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Privacy

Tracking Browsers Without Cookies Or IP Addresses? 265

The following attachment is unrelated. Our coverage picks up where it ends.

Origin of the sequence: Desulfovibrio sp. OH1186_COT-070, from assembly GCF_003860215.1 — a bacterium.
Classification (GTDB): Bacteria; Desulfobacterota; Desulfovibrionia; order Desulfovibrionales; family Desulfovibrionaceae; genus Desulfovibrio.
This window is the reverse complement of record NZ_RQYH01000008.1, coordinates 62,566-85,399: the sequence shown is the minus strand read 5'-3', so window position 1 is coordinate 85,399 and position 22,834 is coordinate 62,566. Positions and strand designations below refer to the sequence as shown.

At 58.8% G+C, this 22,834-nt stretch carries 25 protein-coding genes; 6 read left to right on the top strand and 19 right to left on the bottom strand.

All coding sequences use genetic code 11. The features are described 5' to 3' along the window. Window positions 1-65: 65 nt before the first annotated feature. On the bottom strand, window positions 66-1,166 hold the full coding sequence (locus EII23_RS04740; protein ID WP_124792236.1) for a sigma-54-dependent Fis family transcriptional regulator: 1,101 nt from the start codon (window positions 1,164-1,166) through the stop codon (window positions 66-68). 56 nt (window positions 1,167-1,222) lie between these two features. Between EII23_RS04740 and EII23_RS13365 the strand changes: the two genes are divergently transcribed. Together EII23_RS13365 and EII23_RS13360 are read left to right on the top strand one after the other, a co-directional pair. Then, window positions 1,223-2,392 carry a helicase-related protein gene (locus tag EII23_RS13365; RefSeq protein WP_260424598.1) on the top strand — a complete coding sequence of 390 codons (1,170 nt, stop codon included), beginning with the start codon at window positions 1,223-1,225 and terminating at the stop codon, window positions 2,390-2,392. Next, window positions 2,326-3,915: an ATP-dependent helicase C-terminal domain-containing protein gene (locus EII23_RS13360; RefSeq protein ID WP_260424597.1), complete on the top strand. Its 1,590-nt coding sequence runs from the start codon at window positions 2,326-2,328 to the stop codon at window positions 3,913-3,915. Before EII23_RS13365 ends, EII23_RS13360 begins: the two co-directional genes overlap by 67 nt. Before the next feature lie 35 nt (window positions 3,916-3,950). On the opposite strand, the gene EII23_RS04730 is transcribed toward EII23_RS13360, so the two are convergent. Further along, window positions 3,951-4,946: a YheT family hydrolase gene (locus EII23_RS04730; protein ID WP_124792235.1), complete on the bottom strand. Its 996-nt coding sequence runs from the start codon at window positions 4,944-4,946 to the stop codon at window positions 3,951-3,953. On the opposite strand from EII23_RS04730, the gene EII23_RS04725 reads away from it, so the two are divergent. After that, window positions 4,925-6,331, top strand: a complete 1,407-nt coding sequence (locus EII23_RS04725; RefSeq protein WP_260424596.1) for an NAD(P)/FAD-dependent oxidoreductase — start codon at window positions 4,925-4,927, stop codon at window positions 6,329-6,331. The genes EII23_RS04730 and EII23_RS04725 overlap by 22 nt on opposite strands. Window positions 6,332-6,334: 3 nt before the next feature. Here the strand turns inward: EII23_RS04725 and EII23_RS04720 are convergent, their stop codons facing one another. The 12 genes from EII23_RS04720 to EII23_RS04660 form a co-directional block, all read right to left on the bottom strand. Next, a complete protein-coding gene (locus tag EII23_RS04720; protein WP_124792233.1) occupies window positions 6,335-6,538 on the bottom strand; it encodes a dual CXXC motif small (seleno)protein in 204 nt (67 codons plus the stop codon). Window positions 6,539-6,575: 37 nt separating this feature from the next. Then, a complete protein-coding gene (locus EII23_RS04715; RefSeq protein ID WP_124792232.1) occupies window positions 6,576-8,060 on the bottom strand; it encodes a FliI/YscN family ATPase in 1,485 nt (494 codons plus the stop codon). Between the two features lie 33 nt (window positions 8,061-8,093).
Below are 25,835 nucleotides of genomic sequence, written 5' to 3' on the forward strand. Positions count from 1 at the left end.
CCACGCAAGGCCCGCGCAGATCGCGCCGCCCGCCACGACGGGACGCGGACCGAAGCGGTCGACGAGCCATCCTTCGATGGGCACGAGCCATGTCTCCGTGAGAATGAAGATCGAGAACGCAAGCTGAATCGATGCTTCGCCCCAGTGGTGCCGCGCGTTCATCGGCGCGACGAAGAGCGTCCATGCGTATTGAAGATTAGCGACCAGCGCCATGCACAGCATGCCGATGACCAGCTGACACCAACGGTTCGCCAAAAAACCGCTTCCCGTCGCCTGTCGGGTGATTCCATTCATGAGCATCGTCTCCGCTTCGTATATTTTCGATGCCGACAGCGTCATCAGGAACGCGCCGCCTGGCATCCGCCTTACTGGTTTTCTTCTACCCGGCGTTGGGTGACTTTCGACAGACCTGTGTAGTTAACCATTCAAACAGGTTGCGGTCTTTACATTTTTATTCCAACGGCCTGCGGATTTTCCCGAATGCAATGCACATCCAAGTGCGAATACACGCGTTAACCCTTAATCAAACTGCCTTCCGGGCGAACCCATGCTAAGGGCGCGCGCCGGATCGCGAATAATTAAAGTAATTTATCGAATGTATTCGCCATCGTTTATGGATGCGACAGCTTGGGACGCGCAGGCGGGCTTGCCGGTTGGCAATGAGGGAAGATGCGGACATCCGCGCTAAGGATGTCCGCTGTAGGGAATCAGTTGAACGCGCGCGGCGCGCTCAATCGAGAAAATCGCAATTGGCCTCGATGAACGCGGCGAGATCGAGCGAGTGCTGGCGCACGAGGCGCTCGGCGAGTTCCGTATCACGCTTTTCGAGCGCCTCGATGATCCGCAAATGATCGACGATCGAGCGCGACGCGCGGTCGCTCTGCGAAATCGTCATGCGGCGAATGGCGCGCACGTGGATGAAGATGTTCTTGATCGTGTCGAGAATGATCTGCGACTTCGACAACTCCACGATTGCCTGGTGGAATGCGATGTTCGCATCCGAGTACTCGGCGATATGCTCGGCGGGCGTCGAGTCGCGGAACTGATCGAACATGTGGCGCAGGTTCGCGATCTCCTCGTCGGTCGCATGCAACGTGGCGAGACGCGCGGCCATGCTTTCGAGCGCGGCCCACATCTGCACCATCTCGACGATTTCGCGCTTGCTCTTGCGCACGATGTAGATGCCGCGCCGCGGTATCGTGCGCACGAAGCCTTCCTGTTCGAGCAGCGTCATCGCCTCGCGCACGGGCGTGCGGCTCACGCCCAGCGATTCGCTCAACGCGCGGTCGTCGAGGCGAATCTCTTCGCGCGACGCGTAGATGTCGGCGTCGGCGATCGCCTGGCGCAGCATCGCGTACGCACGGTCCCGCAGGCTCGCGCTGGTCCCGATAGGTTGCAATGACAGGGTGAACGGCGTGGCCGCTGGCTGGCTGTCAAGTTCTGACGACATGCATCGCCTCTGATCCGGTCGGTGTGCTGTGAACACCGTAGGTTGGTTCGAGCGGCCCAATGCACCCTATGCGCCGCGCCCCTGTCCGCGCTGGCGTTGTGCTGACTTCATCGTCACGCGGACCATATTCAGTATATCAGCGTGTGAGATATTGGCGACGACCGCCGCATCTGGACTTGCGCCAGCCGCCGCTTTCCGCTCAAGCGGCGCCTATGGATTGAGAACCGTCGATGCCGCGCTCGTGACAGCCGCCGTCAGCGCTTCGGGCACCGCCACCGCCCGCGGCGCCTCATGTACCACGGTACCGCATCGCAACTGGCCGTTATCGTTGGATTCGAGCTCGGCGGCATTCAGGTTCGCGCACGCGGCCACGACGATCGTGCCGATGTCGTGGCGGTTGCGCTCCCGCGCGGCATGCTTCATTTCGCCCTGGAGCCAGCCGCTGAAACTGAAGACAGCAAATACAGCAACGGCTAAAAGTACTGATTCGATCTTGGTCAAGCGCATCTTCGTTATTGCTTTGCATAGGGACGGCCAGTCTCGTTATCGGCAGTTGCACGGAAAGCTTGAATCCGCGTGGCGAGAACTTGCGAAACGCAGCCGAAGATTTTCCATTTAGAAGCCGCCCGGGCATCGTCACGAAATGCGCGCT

Peter Eckersley writes "The EFF has launched a research project called Panopticlick, to determine whether seemingly innocuous browser configuration information (like User Agent strings, plugin versions and fonts) may create unique fingerprints that allow web users to be tracked, even if they limit or delete cookies. Preliminary results indicate that the User Agent string alone has 10.5 bits of entropy, which means that for a typical Internet user, only one in about 1,500 (2 ^ 10.5) others will share their User Agent string. If you visit Panopticlick, you can get a reading of how rare or unique your browser configuration is, as well as helping EFF to collect better data about this problem and how best to defend against it." I remember laughing years ago when I would see users who had modified their user agent string with some sort of defiant pro-privacy message, without realizing that their action made them uniquely identifiable out of hundreds of thousands of others.

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